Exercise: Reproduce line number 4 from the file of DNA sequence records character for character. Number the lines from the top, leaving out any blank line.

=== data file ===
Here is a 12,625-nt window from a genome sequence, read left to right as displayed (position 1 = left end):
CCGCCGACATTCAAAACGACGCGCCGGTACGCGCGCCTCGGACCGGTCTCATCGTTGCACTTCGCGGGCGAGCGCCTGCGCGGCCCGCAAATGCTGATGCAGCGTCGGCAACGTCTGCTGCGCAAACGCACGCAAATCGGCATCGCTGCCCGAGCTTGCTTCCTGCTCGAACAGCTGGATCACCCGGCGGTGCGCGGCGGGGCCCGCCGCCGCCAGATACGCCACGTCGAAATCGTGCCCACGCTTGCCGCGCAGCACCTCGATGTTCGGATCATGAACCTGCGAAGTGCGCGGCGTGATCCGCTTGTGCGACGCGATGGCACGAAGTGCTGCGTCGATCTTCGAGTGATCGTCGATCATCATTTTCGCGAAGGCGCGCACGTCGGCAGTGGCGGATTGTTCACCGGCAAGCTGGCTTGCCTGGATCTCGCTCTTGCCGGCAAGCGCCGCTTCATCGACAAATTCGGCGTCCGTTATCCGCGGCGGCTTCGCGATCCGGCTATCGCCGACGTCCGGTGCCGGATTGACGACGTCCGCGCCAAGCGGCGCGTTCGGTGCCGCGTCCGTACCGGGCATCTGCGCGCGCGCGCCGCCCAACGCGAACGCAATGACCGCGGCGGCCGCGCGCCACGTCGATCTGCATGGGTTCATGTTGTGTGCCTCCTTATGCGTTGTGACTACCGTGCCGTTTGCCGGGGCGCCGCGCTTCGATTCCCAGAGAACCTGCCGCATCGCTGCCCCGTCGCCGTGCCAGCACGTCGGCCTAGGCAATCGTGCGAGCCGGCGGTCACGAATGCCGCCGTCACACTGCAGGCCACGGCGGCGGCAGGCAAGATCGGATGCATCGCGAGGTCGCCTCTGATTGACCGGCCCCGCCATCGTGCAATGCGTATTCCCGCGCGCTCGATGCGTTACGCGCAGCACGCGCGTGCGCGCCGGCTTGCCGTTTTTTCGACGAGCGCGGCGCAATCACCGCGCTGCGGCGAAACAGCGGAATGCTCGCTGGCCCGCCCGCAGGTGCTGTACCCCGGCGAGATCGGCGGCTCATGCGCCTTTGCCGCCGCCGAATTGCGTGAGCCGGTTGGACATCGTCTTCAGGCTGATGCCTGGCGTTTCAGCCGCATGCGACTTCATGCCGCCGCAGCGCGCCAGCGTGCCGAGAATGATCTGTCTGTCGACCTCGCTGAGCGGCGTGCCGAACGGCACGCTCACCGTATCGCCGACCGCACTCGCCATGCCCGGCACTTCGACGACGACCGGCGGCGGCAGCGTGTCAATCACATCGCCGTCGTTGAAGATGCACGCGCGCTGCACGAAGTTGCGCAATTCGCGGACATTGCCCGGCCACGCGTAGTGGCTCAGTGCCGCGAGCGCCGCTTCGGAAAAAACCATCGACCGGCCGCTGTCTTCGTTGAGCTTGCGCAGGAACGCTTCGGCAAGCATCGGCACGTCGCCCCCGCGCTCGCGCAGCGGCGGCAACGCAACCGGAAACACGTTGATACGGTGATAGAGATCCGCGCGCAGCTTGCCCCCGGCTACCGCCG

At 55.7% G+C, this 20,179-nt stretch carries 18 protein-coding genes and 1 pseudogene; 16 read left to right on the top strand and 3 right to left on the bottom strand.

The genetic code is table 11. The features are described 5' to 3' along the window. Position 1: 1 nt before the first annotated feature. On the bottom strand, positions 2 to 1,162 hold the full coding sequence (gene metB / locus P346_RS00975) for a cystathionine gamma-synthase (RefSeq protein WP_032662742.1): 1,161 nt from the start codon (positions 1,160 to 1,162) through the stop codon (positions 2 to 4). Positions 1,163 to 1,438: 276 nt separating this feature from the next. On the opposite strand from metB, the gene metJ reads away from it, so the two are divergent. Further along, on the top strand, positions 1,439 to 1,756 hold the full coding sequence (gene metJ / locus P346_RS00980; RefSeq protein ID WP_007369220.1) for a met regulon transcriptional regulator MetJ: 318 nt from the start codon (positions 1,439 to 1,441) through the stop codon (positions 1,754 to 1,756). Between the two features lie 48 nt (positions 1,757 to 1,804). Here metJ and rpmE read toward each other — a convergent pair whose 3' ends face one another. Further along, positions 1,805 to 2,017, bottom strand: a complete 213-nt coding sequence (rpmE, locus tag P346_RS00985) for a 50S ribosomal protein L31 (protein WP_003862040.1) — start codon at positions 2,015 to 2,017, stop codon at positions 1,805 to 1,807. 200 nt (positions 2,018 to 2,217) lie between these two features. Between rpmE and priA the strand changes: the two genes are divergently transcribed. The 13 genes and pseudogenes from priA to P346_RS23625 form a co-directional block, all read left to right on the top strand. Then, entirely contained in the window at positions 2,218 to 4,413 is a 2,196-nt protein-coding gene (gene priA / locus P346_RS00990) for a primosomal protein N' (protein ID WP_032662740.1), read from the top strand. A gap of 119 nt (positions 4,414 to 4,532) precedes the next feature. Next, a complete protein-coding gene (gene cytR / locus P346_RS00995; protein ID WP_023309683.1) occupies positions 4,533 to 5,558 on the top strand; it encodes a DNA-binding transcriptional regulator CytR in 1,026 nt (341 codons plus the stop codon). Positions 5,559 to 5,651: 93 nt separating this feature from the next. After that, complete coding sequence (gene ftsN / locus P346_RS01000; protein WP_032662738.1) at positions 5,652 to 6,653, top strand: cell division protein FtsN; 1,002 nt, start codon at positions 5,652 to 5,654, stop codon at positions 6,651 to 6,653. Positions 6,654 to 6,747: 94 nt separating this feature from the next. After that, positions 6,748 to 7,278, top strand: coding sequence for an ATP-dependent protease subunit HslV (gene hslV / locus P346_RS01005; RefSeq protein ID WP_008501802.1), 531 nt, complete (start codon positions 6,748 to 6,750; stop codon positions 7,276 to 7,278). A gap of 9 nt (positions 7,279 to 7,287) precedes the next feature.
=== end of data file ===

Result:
The genetic code is table 11. The features are described 5' to 3' along the window. Position 1: 1 nt before the first annotated feature. On the bottom strand, positions 2 to 1,162 hold the full coding sequence (gene metB / locus P346_RS00975) for a cystathionine gamma-synthase (RefSeq protein WP_032662742.1): 1,161 nt from the start codon (positions 1,160 to 1,162) through the stop codon (positions 2 to 4). Positions 1,163 to 1,438: 276 nt separating this feature from the next. On the opposite strand from metB, the gene metJ reads away from it, so the two are divergent. Further along, on the top strand, positions 1,439 to 1,756 hold the full coding sequence (gene metJ / locus P346_RS00980; RefSeq protein ID WP_007369220.1) for a met regulon transcriptional regulator MetJ: 318 nt from the start codon (positions 1,439 to 1,441) through the stop codon (positions 1,754 to 1,756). Between the two features lie 48 nt (positions 1,757 to 1,804). Here metJ and rpmE read toward each other — a convergent pair whose 3' ends face one another. Further along, positions 1,805 to 2,017, bottom strand: a complete 213-nt coding sequence (rpmE, locus tag P346_RS00985) for a 50S ribosomal protein L31 (protein WP_003862040.1) — start codon at positions 2,015 to 2,017, stop codon at positions 1,805 to 1,807. 200 nt (positions 2,018 to 2,217) lie between these two features. Between rpmE and priA the strand changes: the two genes are divergently transcribed. The 13 genes and pseudogenes from priA to P346_RS23625 form a co-directional block, all read left to right on the top strand. Then, entirely contained in the window at positions 2,218 to 4,413 is a 2,196-nt protein-coding gene (gene priA / locus P346_RS00990) for a primosomal protein N' (protein ID WP_032662740.1), read from the top strand. A gap of 119 nt (positions 4,414 to 4,532) precedes the next feature. Next, a complete protein-coding gene (gene cytR / locus P346_RS00995; protein ID WP_023309683.1) occupies positions 4,533 to 5,558 on the top strand; it encodes a DNA-binding transcriptional regulator CytR in 1,026 nt (341 codons plus the stop codon). Positions 5,559 to 5,651: 93 nt separating this feature from the next. After that, complete coding sequence (gene ftsN / locus P346_RS01000; protein WP_032662738.1) at positions 5,652 to 6,653, top strand: cell division protein FtsN; 1,002 nt, start codon at positions 5,652 to 5,654, stop codon at positions 6,651 to 6,653. Positions 6,654 to 6,747: 94 nt separating this feature from the next. After that, positions 6,748 to 7,278, top strand: coding sequence for an ATP-dependent protease subunit HslV (gene hslV / locus P346_RS01005; RefSeq protein ID WP_008501802.1), 531 nt, complete (start codon positions 6,748 to 6,750; stop codon positions 7,276 to 7,278). A gap of 9 nt (positions 7,279 to 7,287) precedes the next feature.